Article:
2 Dividend-Paying Tech Stocks to Buy Right Now

There are many exciting tech stocks that offer investors the chance to piggyback on explosive growth opportunities. But the world of technology changes fast, and competition is intense. One way to ensure you’re investing in a company that is built to last is to look for ones that pay regular dividends.

The dividend is a sign of financial strength. Usually, companies that pay regular dividends have consistently reported profits for years. It’s also a reflection of management’s confidence in the future.

To give you some ideas, let’s dig into two of my favorite dividend tech stocks right now: TE Connectivity ( TEL -2.66% and apple ( AAPL -3.00%

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1. TE Connectivity

TE Connectivity provides all the boring stuff that makes data centers, electric vehicles, and communications equipment function. We’re talking connectors, sensors, transformers, jacks and plugs, cables, and other components that the company sells into a variety of markets. In 2021, transportation equipment made up 60% of revenue, with industrial products making up 26%, and communications supplies accounting for 14% of the business. Lately, fast-growing markets like 5G, connected homes, and cloud computing have created new opportunities for the company.

The stock is down 25% from its recent high, but this doesn’t reflect the company’s performance. Sales grew 8% year over year last quarter, with adjusted earnings per share up 20%.

The only negative was the transportation business, where sales declined 15% over the year-ago quarter. This was due to softness in auto production, but management characterized demand as healthy across each segment overall.

Long term, management is optimistic about the opportunities to offer products for electric vehicles, factory automation, and cloud applications. In other words, TE Connectivity’s future is safe. As various industries become more digitized, the company’s relationships with its customers can help it identify certain technological trends where it can capitalize.

What stands out with this business is a 10-year record of gradually improving operating margin and free cash flow, the hallmarks of a resilient business. It paid out 35% of its free cash flow last year in dividends. That brings the current dividend yield to 1.62%, which is not high, but it’s above the S&P 500 average of 1.33%.

At a forward price-to-earnings ratio of 17, this tech stock offers good value relative to the market average, where the S&P index trades at a forward multiple of 19.4. It’s an under-the-radar tech stock that offers long-term upside while paying you some income along the way.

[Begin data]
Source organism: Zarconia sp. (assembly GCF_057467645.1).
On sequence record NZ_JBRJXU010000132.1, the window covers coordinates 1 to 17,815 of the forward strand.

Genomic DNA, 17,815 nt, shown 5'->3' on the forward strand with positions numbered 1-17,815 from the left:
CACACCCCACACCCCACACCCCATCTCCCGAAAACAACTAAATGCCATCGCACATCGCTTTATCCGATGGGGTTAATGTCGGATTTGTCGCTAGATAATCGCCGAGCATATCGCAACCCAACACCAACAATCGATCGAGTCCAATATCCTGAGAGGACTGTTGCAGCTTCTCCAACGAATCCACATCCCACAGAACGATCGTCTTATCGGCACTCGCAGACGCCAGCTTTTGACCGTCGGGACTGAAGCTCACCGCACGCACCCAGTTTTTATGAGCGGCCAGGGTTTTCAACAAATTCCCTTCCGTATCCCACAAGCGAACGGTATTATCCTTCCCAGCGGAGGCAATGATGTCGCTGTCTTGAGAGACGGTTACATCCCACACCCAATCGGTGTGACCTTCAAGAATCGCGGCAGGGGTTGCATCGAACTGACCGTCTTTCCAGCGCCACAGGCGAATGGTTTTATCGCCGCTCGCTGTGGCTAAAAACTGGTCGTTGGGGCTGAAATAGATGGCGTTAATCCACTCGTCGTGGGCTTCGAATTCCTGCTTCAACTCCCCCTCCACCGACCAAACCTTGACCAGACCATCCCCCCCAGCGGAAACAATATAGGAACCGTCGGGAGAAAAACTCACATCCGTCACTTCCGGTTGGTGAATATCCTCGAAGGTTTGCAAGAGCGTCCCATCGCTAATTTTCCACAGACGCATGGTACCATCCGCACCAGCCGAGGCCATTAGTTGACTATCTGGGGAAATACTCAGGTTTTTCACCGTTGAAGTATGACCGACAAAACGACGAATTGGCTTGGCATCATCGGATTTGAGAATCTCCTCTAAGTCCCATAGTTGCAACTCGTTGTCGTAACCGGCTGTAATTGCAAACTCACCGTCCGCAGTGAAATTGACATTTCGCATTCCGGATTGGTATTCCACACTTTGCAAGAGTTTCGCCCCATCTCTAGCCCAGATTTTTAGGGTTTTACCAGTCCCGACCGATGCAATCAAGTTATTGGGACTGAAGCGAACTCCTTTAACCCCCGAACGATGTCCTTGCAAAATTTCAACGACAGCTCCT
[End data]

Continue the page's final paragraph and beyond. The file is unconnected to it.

2. Apple

Apple possesses an enviable brand, selling a product that its customers keep with them throughout the day. There are many top consumer brands that would love to say that. “People expect Apple to solve hard problems with easy-to-use products,” CEO Tim Cook said during the fiscal first-quarter earnings call. “And iPhone has never been more popular.”

Indeed, Apple is rolling right now, as consumers upgrade to 5G. Revenue hit a record $123.9 billion during the December quarter. With the recent launch of the new budget-friendly iPhone SE in March, revenue should remain strong in the near term. The stock has returned 28% over the last year when many tech stocks have underperformed.

Apple’s dividend yield is below average, currently sitting at only 0.52%. But investors should value it just as highly as TE Connectivity’s. Over the last five years, Apple has raised the dividend by 48% compared to 31% for TE Connectivity.

The reason Apple’s yield is low is primarily because the company only paid out 14% of its free cash flow last year. But the low payout also means it has ample room to increase the dividend. Plus, the company is sitting on a mountain of cash to fund more capital returns to shareholders. It had $85 billion of net cash on the balance sheet at the end of December.

It’s very likely Apple will at least double its quarterly dividend payment over the next 10 years. So investors who buy today could be earning a dividend yield of around 1% on their original cost basis by 2032. That’s the fun of owning dividend growth stocks.

This article represents the opinion of the writer, who may disagree with the “official” recommendation position of a Motley Fool premium advisory service. We’re motley! Questioning an investing thesis – even one of our own – helps us all think critically about investing and make decisions that help us become smarter, happier, and richer.

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